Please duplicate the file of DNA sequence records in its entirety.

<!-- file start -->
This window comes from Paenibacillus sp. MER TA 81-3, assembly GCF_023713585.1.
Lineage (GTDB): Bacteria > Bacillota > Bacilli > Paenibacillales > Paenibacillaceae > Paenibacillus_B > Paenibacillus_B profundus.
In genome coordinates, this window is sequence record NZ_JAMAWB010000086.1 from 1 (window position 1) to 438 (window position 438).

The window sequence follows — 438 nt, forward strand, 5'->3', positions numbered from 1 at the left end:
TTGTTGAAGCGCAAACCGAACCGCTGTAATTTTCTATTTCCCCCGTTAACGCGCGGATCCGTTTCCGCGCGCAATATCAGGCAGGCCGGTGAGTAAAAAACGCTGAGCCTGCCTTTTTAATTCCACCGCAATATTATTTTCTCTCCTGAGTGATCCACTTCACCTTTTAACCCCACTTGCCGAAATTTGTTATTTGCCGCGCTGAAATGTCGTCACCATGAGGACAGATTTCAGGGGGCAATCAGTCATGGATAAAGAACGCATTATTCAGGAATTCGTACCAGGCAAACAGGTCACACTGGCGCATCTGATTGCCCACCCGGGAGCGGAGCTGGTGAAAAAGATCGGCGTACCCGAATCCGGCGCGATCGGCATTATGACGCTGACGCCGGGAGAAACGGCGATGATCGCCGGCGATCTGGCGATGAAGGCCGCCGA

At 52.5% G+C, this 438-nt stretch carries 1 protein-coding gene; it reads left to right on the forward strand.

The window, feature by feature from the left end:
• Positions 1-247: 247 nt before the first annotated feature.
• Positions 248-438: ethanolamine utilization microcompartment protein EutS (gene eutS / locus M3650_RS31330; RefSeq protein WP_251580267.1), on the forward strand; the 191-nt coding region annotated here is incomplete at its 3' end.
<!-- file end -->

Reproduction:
This window comes from Paenibacillus sp. MER TA 81-3, assembly GCF_023713585.1.
Lineage (GTDB): Bacteria > Bacillota > Bacilli > Paenibacillales > Paenibacillaceae > Paenibacillus_B > Paenibacillus_B profundus.
In genome coordinates, this window is sequence record NZ_JAMAWB010000086.1 from 1 (window position 1) to 438 (window position 438).

The window sequence follows — 438 nt, forward strand, 5'->3', positions numbered from 1 at the left end:
TTGTTGAAGCGCAAACCGAACCGCTGTAATTTTCTATTTCCCCCGTTAACGCGCGGATCCGTTTCCGCGCGCAATATCAGGCAGGCCGGTGAGTAAAAAACGCTGAGCCTGCCTTTTTAATTCCACCGCAATATTATTTTCTCTCCTGAGTGATCCACTTCACCTTTTAACCCCACTTGCCGAAATTTGTTATTTGCCGCGCTGAAATGTCGTCACCATGAGGACAGATTTCAGGGGGCAATCAGTCATGGATAAAGAACGCATTATTCAGGAATTCGTACCAGGCAAACAGGTCACACTGGCGCATCTGATTGCCCACCCGGGAGCGGAGCTGGTGAAAAAGATCGGCGTACCCGAATCCGGCGCGATCGGCATTATGACGCTGACGCCGGGAGAAACGGCGATGATCGCCGGCGATCTGGCGATGAAGGCCGCCGA

At 52.5% G+C, this 438-nt stretch carries 1 protein-coding gene; it reads left to right on the forward strand.

The window, feature by feature from the left end:
• Positions 1-247: 247 nt before the first annotated feature.
• Positions 248-438: ethanolamine utilization microcompartment protein EutS (gene eutS / locus M3650_RS31330; RefSeq protein WP_251580267.1), on the forward strand; the 191-nt coding region annotated here is incomplete at its 3' end.